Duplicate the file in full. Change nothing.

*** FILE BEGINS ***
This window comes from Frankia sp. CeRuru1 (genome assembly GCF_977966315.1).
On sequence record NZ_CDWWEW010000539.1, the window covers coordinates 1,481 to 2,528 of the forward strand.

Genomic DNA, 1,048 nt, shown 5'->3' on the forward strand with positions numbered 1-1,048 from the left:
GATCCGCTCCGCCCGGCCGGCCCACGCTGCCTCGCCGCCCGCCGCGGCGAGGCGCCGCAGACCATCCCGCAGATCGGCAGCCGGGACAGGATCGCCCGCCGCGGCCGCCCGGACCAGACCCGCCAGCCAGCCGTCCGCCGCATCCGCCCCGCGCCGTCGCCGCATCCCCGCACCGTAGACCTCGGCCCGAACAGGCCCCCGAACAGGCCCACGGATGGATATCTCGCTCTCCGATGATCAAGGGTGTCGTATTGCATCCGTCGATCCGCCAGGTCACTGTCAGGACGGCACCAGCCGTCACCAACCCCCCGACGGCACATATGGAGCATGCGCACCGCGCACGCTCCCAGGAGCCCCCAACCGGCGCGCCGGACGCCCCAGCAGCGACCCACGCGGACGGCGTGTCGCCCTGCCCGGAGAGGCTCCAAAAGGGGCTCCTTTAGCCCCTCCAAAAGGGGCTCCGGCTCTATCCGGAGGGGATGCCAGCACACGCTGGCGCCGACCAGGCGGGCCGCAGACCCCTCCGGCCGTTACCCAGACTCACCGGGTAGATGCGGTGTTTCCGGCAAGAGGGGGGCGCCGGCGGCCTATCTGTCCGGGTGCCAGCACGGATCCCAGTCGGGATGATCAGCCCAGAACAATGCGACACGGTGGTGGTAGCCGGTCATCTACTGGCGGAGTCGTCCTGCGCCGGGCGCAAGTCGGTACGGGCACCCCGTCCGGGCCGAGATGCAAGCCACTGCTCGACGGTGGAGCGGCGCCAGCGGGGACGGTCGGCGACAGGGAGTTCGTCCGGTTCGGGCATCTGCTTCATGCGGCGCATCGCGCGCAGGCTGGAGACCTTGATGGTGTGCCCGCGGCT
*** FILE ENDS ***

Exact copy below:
This window comes from Frankia sp. CeRuru1 (genome assembly GCF_977966315.1).
On sequence record NZ_CDWWEW010000539.1, the window covers coordinates 1,481 to 2,528 of the forward strand.

Genomic DNA, 1,048 nt, shown 5'->3' on the forward strand with positions numbered 1-1,048 from the left:
GATCCGCTCCGCCCGGCCGGCCCACGCTGCCTCGCCGCCCGCCGCGGCGAGGCGCCGCAGACCATCCCGCAGATCGGCAGCCGGGACAGGATCGCCCGCCGCGGCCGCCCGGACCAGACCCGCCAGCCAGCCGTCCGCCGCATCCGCCCCGCGCCGTCGCCGCATCCCCGCACCGTAGACCTCGGCCCGAACAGGCCCCCGAACAGGCCCACGGATGGATATCTCGCTCTCCGATGATCAAGGGTGTCGTATTGCATCCGTCGATCCGCCAGGTCACTGTCAGGACGGCACCAGCCGTCACCAACCCCCCGACGGCACATATGGAGCATGCGCACCGCGCACGCTCCCAGGAGCCCCCAACCGGCGCGCCGGACGCCCCAGCAGCGACCCACGCGGACGGCGTGTCGCCCTGCCCGGAGAGGCTCCAAAAGGGGCTCCTTTAGCCCCTCCAAAAGGGGCTCCGGCTCTATCCGGAGGGGATGCCAGCACACGCTGGCGCCGACCAGGCGGGCCGCAGACCCCTCCGGCCGTTACCCAGACTCACCGGGTAGATGCGGTGTTTCCGGCAAGAGGGGGGCGCCGGCGGCCTATCTGTCCGGGTGCCAGCACGGATCCCAGTCGGGATGATCAGCCCAGAACAATGCGACACGGTGGTGGTAGCCGGTCATCTACTGGCGGAGTCGTCCTGCGCCGGGCGCAAGTCGGTACGGGCACCCCGTCCGGGCCGAGATGCAAGCCACTGCTCGACGGTGGAGCGGCGCCAGCGGGGACGGTCGGCGACAGGGAGTTCGTCCGGTTCGGGCATCTGCTTCATGCGGCGCATCGCGCGCAGGCTGGAGACCTTGATGGTGTGCCCGCGGCT